> #    expand() return pages in physically contiguous order in situations were a
> #    large buddy was split.  However, list-based anti-fragmentation changed the
> #    order pages were returned in to avoid searching in buffered_rmqueue() for a
> #    page of the appropriate migrate type.
> #    
> #    This patch restores behaviour of rmqueue_bulk() preserving the physical
> #    order of pages returned by the allocator without incurring increased search
> #    costs for anti-fragmentation.
> #    
> #    Signed-off-by: Mel Gorman <mel@....ul.ie>
> #    Cc: James Bottomley <James.Bottomley@...eleye.com>
> #    Cc: Jens Axboe <jens.axboe@...cle.com>
> #    Cc: Mark Lord <mlord@...ox.com
> #    Signed-off-by: Andrew Morton <akpm@...ux-foundation.org>
> #    Signed-off-by: Linus Torvalds <torvalds@...ux-foundation.org>
> diff -urN linux-2.6.24-rc5/mm/page_alloc.c linux-2.6.24-rc6/mm/page_alloc.c
> --- linux-2.6.24-rc5/mm/page_alloc.c    2007-12-21 04:14:11.305633890 +0000
> +++ linux-2.6.24-rc6/mm/page_alloc.c    2007-12-21 04:14:17.746985697 +0000
> @@ -847,8 +847,19 @@
>                 struct page *page = __rmqueue(zone, order, migratetype);
>                 if (unlikely(page == NULL))
>                         break;
> +
> +               /*
> +                * Split buddy pages returned by expand() are received here
> +                * in physical page order. The page is added to the callers and
> +                * list and the list head then moves forward. From the callers
> +                * perspective, the linked list is ordered by page number in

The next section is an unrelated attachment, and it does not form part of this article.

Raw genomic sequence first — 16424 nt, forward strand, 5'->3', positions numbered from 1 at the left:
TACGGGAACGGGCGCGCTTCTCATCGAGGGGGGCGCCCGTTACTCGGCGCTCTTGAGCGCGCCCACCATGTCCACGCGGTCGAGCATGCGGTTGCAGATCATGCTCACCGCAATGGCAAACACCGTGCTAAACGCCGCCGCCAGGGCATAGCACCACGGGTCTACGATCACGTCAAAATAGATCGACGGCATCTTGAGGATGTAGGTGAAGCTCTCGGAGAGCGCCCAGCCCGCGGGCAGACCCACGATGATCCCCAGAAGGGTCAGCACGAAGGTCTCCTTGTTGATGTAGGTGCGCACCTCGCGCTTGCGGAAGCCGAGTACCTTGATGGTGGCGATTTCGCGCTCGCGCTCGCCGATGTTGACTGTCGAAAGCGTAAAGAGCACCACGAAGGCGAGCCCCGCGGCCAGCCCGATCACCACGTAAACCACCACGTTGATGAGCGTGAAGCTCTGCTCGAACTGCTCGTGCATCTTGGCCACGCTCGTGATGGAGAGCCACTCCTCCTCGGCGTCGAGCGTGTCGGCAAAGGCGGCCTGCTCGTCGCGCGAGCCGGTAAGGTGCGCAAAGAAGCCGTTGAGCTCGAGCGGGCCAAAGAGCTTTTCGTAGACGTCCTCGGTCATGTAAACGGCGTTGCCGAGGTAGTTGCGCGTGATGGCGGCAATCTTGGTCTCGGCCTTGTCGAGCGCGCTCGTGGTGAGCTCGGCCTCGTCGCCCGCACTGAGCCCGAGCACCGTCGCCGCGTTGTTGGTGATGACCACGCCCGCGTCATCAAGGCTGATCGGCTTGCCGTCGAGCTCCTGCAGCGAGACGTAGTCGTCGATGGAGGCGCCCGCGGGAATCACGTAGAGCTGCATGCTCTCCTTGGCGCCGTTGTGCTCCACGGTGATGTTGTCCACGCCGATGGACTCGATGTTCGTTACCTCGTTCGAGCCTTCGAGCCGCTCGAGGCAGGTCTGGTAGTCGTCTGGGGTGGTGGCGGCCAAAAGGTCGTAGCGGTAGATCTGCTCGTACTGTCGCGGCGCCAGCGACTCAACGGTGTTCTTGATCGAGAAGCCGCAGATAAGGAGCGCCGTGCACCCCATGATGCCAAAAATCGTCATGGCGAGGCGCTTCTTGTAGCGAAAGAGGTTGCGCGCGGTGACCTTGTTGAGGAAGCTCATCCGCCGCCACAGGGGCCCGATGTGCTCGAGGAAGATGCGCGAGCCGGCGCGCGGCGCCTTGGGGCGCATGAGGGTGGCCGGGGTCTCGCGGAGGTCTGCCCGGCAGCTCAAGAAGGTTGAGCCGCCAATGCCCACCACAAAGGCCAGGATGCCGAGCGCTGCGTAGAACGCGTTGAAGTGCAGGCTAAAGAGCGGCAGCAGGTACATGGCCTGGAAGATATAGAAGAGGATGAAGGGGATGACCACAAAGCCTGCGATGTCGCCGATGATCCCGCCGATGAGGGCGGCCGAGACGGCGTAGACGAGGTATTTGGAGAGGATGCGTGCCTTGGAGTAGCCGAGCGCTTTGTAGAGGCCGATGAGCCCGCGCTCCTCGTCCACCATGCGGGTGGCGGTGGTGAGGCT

> +                * some conditions. This is useful for IO devices that can
> +                * merge IO requests if the physical pages are ordered
> +                * properly.
> +                */
>                 list_add(&page->lru, list);
>                 set_page_private(page, migratetype);
> +               list = &page->lru;
>         }
>         spin_unlock(&zone->lock);
>         return i;
> 
> This has brought back the good results I observed and reported.
> I do not know what to make out of this. At least on the systems I care
> about (HP/DL380g4, dual CPUs, HT-enabled, 8 GB Memory, SmartaArray6i
> controller with 4x72GB SCSI disks as RAID5 (battery protected writeback
> cache enabled) and gigabit networking (tg3)) this optimisation is a dissaster.
> 

That patch was not an optimisation, it was a regression fix against 2.6.23
and I don't believe reverting it is an option. Other IO hardware benefits
from having the allocator supply pages in PFN order. Your controller would
seem to suffer when presented with the same situation but I don't know why
that is. I've added James to the cc in case he has seen this sort of
situation before.

> On the other hand, it is not a regression against 2.6.22/23. Those had
> bad IO scaling to. It would just be a shame to loose an apparently great
> performance win.
> is

Could you try running your tests again when the system has been stressed
with some other workload first?

-- 
Mel Gorman
Part-time Phd Student                          Linux Technology Center
University of Limerick                         IBM Dublin Software Lab